Previously, we discussed Java VisualVM, a graphical tool for analyzing live threads in an application. Although it’s a great tool for live visualization of threads, it has a minor impact on application performance. And hence it’s not recommended for production environments.

Moreover, as we discussed, Java VisualVM requires remote connectivity in Linux. And in fact, in some cases, it requires additional configuration. For example, an application running inside a Docker or Kubernetes would require additional service and port configuration.

In such cases, we have to rely on command-line tools in the host environment to get the thread count.

Luckily, Java provides few commands to take a thread dump. We can analyze a thread dump either as a text file or use a thread dump analyzer tool to check the number of threads along with their state.

Alibaba Arthas is another great command-line tool that doesn’t require remote connectivity or any special configuration.

Additionally, we can get information about threads from a few Linux commands as well. For example, we can use the top command to display all the threads of any Java application:

top -H -p 1

Here, -H is a command-line option to display every thread in a Java process. Without this flag, the top command will display combined stats for all threads in the process. The -p option filters the output by process id of the target application:

top - 15:59:44 up 7 days, 19:23,  0 users,  load average: 0.52, 0.41, 0.36
Threads:  37 total,   0 running,  37 sleeping,   0 stopped,   0 zombie
%Cpu(s):  3.2 us,  2.2 sy,  0.0 ni, 93.4 id,  0.8 wa,  0.0 hi,  0.3 si,  0.0 st
MiB Mem :   1989.2 total,    110.2 free,   1183.1 used,    695.8 buff/cache
MiB Swap:   1024.0 total,    993.0 free,     31.0 used.    838.8 avail Mem

   1 flink     20   0 2612160 304084  29784 S   0.0  14.9   0:00.07 java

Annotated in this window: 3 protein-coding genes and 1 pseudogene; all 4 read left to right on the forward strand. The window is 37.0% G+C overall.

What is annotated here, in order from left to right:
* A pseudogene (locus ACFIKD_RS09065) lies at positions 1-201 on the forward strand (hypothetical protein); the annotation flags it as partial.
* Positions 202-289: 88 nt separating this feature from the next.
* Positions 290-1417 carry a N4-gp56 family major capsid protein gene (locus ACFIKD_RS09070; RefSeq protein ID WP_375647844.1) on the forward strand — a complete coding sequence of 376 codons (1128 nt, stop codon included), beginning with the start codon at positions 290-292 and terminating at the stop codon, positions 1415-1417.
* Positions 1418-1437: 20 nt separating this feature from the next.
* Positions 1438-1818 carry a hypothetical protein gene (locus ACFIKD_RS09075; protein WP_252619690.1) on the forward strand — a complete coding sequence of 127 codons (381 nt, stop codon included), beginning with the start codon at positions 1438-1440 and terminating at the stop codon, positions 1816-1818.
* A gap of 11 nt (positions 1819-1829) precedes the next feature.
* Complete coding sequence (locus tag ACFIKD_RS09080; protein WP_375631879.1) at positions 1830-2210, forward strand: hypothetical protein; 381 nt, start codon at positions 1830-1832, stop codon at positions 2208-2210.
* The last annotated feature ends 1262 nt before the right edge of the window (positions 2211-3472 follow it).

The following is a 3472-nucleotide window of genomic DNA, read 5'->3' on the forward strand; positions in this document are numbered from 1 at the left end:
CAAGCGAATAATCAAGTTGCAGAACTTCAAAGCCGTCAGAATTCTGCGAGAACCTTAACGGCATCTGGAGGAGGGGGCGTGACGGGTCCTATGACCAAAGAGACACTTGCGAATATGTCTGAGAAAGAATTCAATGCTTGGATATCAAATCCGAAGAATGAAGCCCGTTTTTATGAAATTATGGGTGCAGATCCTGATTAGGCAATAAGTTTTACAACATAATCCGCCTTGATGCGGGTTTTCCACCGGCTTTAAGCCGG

275 flink     20   0 2612160 304084  29784 S   0.0  14.9   0:02.87 java
  276 flink     20   0 2612160 304084  29784 S   0.0  14.9   0:00.37 VM Thread
  277 flink     20   0 2612160 304084  29784 S   0.0  14.9   0:00.00 Reference Handl
  278 flink     20   0 2612160 304084  29784 S   0.0  14.9   0:00.00 Finalizer
  279 flink     20   0 2612160 304084  29784 S   0.0  14.9   0:00.00 Signal Dispatch

As seen above, it shows the thread id, i.e., PID and per-thread CPU and memory utilization. Similar to Java VisualVM, the top command will list all the threads, including GC, JMX, or any other sub-process.

To find the process ID we used as an argument in the above command, we can use the ps command:

ps -ef | grep java

As a matter of fact, we can use the ps command to list the threads as well:

ps -e -T | grep 1

The -T option tells the ps command to list all the threads started by the application:

1     1 ?        00:00:00 java
1   275 ?        00:00:02 java
1   276 ?        00:00:00 VM Thread
1   277 ?        00:00:00 Reference Handl
1   278 ?        00:00:00 Finalizer
1   279 ?        00:00:00 Signal Dispatch
1   280 ?        00:00:03 C2 CompilerThre
1   281 ?        00:00:01 C1 CompilerThre

Here, the first column is the PID, and the second column shows the Linux thread ID for each thread.

5. Conclusion

In this article, we saw that there are various ways we can find the number of threads in a Java application. In most cases, using the command-line options like the top or ps command should be the go-to way.

However, in some situations, we may also need graphical tools like the Java VisualVM. All code samples are available over on GitHub.